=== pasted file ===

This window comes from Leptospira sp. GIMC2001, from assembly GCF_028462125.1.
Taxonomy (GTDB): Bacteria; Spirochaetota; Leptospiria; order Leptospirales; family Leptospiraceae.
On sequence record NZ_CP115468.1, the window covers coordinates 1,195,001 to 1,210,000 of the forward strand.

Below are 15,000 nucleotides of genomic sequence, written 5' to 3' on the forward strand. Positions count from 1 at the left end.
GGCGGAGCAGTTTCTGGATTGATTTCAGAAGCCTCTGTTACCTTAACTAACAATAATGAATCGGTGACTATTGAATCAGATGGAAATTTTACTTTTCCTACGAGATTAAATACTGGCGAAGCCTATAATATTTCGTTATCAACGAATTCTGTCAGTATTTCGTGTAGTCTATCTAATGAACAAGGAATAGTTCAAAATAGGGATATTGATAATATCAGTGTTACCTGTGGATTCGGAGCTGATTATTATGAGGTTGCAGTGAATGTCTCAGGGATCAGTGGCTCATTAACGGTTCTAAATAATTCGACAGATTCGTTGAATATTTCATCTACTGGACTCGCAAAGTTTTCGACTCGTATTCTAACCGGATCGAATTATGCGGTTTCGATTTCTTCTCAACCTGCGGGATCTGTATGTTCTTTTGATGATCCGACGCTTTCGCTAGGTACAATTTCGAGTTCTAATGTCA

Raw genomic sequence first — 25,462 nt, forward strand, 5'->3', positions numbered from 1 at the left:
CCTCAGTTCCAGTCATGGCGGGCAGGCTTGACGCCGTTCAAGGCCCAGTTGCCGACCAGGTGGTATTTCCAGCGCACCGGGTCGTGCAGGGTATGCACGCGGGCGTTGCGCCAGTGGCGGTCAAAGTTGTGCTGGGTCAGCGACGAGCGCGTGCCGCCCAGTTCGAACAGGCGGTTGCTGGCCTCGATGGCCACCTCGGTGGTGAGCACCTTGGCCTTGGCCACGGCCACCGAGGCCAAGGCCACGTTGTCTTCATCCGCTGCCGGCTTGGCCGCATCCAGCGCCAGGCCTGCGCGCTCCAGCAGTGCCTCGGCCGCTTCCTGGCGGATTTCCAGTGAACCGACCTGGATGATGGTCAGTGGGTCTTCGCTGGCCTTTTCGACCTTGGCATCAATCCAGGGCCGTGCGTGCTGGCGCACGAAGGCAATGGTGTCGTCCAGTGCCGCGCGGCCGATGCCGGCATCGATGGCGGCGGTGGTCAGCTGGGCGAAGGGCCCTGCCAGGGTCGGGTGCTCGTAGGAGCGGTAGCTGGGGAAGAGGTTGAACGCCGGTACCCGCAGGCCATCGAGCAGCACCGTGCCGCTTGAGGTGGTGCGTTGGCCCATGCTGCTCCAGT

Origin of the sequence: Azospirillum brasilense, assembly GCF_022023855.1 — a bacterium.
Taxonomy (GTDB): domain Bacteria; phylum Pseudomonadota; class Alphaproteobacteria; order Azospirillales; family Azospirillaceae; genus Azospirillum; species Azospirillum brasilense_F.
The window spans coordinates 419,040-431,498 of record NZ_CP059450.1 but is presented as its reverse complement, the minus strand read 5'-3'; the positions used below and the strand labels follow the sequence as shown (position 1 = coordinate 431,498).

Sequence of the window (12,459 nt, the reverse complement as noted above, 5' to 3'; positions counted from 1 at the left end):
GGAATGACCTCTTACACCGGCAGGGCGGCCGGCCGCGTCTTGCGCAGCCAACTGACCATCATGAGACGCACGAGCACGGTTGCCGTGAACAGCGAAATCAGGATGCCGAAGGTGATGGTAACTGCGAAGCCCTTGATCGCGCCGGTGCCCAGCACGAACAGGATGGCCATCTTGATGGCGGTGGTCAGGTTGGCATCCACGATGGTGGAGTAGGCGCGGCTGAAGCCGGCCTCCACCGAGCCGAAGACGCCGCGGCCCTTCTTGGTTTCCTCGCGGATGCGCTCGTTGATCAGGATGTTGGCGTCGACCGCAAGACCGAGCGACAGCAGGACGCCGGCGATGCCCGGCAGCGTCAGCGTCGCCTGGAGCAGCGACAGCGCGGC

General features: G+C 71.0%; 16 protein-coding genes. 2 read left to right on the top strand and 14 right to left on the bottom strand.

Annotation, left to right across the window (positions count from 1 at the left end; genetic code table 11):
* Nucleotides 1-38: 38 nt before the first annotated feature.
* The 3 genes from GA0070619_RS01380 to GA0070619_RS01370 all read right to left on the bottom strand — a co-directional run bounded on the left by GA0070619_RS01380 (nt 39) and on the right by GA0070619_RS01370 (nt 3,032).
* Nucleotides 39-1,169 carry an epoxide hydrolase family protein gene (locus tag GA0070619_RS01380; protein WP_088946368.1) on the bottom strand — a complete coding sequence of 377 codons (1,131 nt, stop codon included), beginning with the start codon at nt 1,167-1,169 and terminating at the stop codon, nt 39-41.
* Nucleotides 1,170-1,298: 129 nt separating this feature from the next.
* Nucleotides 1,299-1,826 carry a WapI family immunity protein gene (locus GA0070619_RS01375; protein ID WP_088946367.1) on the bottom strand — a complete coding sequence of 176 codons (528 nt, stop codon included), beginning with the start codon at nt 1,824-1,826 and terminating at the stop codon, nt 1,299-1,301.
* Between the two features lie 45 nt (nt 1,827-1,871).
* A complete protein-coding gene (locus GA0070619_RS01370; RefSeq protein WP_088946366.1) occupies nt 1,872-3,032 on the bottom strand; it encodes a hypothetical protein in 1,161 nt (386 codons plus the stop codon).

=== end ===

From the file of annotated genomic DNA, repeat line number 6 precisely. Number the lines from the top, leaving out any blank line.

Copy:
Raw genomic sequence first — 25,462 nt, forward strand, 5'->3', positions numbered from 1 at the left: